Sidney Toler was an American actor, playwright, and theatre director. The second European-American actor to play the role of Charlie Chan on screen, he is best remembered for his portrayal of the Chinese-American detective in 22 films made between 1938 and 1946. Before becoming Chan, Toler played supporting roles in 50 motion pictures, and was a highly regarded comic actor on the Broadway stage.

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<i>The Chinese Parrot</i> (film) 1927 film by Paul Leni

The Chinese Parrot (1927) is a silent film, the second in the Charlie Chan series. It was directed by Paul Leni and starred Japanese actor Sōjin Kamiyama as Chan. The film is an adaptation of the 1926 Earl Derr Biggers novel The Chinese Parrot. It is considered a lost film. Another version of the story was filmed in 1934, entitled The Courage of Charlie Chan.

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<i>Charlie Chans Greatest Case</i> 1933 film

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<i>Seven Keys to Baldpate</i> (1917 film) 1917 American film

Seven Keys to Baldpate is a 1917 American silent mystery/thriller film produced by George M. Cohan and distributed by Artcraft Pictures, an affiliate of Paramount. The film is based on Cohan's 1913 play of the 1913 novel by Earl Derr Biggers. Cohan himself stars in this silent version along with Anna Q. Nilsson and Hedda Hopper, billed under her real name Elda Furry. One version of the play preceded this movie in 1916 and numerous versions followed in the succeeding decades such as the early RKO talkie starring Richard Dix.

<i>Seven Keys to Baldpate</i> (1929 film) 1929 film

Seven Keys to Baldpate is a 1929 sound film produced and distributed through RKO Pictures. It was the first sound film based on the 1913 Earl Derr Biggers novel/ George M. Cohan play Seven Keys to Baldpate, following three different silent film versions. The film had its premiere on Christmas Day, 1929 in New York City, and its official release was the following month.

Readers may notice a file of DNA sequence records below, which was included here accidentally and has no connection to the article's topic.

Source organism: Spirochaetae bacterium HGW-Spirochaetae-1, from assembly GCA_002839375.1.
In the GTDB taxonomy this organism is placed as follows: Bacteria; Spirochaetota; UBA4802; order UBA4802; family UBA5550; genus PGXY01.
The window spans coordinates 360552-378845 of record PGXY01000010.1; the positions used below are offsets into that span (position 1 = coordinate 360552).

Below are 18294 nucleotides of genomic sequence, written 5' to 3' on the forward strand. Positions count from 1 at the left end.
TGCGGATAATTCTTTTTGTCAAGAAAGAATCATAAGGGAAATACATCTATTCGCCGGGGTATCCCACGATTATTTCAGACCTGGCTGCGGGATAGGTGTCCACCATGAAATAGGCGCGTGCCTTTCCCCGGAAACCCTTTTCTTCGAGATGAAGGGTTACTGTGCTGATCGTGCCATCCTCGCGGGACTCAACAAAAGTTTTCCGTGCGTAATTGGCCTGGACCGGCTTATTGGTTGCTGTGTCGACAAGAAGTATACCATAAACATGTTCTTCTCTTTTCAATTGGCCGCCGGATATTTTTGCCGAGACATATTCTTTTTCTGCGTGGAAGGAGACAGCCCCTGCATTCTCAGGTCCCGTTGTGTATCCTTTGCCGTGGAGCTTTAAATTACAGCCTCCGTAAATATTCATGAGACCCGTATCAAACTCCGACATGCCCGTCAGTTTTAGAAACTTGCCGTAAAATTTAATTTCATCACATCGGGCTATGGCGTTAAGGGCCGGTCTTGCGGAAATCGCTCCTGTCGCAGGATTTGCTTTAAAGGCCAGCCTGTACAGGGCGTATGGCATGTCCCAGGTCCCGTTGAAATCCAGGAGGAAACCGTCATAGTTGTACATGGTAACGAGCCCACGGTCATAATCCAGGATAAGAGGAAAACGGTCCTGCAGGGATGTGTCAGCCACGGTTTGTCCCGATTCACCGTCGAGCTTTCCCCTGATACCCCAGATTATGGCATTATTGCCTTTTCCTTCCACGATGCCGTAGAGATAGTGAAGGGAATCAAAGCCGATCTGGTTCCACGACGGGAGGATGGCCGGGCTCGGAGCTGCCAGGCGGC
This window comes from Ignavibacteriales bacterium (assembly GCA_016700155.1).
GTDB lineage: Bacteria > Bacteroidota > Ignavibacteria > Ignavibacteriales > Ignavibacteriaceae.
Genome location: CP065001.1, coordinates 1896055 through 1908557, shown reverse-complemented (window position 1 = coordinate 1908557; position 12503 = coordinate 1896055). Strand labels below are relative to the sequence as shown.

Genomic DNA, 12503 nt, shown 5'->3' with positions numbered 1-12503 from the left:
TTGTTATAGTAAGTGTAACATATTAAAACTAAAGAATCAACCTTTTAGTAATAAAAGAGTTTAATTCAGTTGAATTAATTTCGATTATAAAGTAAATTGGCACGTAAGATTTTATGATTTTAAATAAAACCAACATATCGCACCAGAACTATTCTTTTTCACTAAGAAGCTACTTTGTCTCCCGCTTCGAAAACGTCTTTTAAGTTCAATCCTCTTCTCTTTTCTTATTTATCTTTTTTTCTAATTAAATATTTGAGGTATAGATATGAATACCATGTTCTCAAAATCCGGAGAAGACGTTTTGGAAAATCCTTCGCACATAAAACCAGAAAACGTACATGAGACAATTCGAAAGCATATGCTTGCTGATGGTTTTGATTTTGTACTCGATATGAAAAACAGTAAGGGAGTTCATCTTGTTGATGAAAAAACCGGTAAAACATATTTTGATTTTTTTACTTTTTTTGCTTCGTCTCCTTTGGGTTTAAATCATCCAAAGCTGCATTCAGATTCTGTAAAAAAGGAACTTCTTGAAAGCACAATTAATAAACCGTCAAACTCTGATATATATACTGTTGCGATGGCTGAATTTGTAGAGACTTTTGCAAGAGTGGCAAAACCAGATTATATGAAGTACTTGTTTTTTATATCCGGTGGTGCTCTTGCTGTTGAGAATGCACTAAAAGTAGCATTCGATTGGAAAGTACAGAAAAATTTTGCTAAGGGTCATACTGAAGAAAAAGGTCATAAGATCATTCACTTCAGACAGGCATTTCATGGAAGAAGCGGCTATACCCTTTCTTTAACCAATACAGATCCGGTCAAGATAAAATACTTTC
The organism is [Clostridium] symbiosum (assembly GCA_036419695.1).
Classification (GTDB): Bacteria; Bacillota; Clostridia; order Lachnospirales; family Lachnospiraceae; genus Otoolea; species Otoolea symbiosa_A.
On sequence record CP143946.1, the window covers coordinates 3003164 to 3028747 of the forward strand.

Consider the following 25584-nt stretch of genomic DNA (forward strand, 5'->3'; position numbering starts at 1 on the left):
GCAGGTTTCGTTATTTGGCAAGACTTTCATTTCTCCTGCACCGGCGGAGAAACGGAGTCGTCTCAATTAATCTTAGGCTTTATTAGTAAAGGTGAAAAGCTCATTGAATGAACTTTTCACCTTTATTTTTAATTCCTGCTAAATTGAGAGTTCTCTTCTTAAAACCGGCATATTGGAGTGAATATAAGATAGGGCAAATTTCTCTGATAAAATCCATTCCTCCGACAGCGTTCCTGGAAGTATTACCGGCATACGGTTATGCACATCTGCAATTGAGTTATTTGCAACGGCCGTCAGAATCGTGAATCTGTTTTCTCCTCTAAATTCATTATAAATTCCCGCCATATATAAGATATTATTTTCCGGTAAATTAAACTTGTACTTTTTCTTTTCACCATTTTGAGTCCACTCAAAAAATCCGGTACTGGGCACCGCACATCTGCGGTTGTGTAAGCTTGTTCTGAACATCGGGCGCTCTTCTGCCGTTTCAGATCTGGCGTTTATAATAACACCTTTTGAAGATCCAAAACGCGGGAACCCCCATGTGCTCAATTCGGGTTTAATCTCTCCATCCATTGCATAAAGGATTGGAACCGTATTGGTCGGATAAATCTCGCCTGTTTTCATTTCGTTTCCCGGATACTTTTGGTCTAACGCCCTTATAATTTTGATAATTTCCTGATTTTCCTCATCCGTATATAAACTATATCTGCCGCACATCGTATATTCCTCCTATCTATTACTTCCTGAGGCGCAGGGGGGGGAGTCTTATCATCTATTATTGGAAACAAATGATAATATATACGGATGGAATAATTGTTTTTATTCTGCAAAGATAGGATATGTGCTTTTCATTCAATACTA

Seven Keys to Baldpate is a 1913 play by George M. Cohan based on a novel by Earl Derr Biggers. The dramatization was one of Cohan's most innovative plays. It baffled some audiences and critics but became a hit, running for nearly a year in New York, another year in Chicago and receiving later revivals; Cohan starred in the 1935 revival. Cohan adapted it as a film in 1917, and it was adapted for film six more times, and later for TV and radio. The play "mixes all the formulaic melodrama of the era with a satirical [farcical] send-up of just those melodramatic stereotypes."

<i>Seven Keys to Baldpate</i> (1925 film) 1925 film by Fred C. Newmeyer

Seven Keys to Baldpate is a lost 1925 American silent film based on the 1913 mystery novel by Earl Derr Biggers and 1913 play by George M. Cohan. Previously made in Australia in 1916 and by Paramount in 1917, this version was produced by, and starred, Douglas MacLean and was directed by Fred C. Newmeyer. Out of seven film adaptations of the story made between 1916 and 1983, this version is the only one that is now considered lost. The story was remade again later in 1929, 1935, 1946, and 1947. It was also remade in 1983 under the title House of the Long Shadows, featuring John Carradine, Peter Cushing, Vincent Price, and Christopher Lee.

Seven Keys to Baldpate may refer to:

<i>Seven Keys to Baldpate</i> (novel)

Seven Keys to Baldpate is a 1913 novel by Earl Derr Biggers. A bestseller, it was adapted by George M. Cohan into a play, which in turn was adapted several times for film, radio and TV.


  1. "THE SCREEN". The New York Times . July 4, 1931.
  2. Goodman, Rebecca (2005). This Day in Ohio History. Emmis Books. p. 258. ISBN   9781578601912 . Retrieved 21 November 2013.
  3. Warburton, Eileen. "Keeper of the Keys to Old Broadway: Geroge (sic) M. Cohan's Seven Keys to Baldpate (1913)", 2nd Story Theatre, January 32, 2014, accessed October 14, 2014. See also "Play Reviews for Seven Keys to Baldpate", 2nd Story Theatre, accessed October 14, 2014
  4. "Charlie Chan in China" Archived 2011-07-08 at the Wayback Machine The Chinese Mirror [n.d.].
  5. "The Real Charlie Chan", featurette on: Charlie Chan in Egypt (DVD), 20th Century Fox, 2006.